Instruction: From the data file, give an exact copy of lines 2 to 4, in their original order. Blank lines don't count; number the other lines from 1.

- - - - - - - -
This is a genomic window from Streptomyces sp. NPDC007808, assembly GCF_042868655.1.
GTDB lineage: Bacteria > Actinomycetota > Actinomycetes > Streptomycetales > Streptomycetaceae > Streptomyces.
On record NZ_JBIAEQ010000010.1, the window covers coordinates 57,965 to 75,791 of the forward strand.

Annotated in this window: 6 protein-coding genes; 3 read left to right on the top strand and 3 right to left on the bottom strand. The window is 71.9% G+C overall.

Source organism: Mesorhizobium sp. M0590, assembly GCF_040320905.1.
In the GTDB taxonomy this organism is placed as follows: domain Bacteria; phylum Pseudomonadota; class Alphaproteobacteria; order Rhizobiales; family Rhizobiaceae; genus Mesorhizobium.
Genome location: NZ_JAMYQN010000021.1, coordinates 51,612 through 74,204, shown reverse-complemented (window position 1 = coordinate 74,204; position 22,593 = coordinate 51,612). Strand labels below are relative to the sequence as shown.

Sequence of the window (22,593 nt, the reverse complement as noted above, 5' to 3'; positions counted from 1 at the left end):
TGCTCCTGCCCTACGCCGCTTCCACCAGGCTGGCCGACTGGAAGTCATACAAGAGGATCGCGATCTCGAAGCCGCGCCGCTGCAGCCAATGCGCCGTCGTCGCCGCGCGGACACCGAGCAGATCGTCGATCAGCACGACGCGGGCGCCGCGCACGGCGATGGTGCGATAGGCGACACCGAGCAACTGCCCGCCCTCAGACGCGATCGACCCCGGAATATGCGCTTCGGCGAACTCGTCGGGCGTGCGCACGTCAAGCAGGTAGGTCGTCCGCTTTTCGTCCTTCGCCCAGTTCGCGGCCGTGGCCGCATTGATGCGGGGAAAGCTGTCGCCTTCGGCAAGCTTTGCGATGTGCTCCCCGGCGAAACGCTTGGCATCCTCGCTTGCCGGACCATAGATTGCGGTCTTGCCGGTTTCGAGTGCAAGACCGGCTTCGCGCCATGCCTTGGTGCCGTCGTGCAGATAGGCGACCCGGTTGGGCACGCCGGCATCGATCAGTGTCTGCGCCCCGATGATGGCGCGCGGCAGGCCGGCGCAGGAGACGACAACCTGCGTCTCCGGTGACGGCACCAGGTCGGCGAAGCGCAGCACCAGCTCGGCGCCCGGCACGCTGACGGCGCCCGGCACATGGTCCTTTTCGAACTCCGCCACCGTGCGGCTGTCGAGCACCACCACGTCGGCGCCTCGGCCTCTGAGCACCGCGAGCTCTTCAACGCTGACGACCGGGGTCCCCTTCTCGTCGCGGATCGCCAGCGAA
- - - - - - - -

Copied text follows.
GTDB lineage: Bacteria > Actinomycetota > Actinomycetes > Streptomycetales > Streptomycetaceae > Streptomyces.
On record NZ_JBIAEQ010000010.1, the window covers coordinates 57,965 to 75,791 of the forward strand.

Annotated in this window: 6 protein-coding genes; 3 read left to right on the top strand and 3 right to left on the bottom strand. The window is 71.9% G+C overall.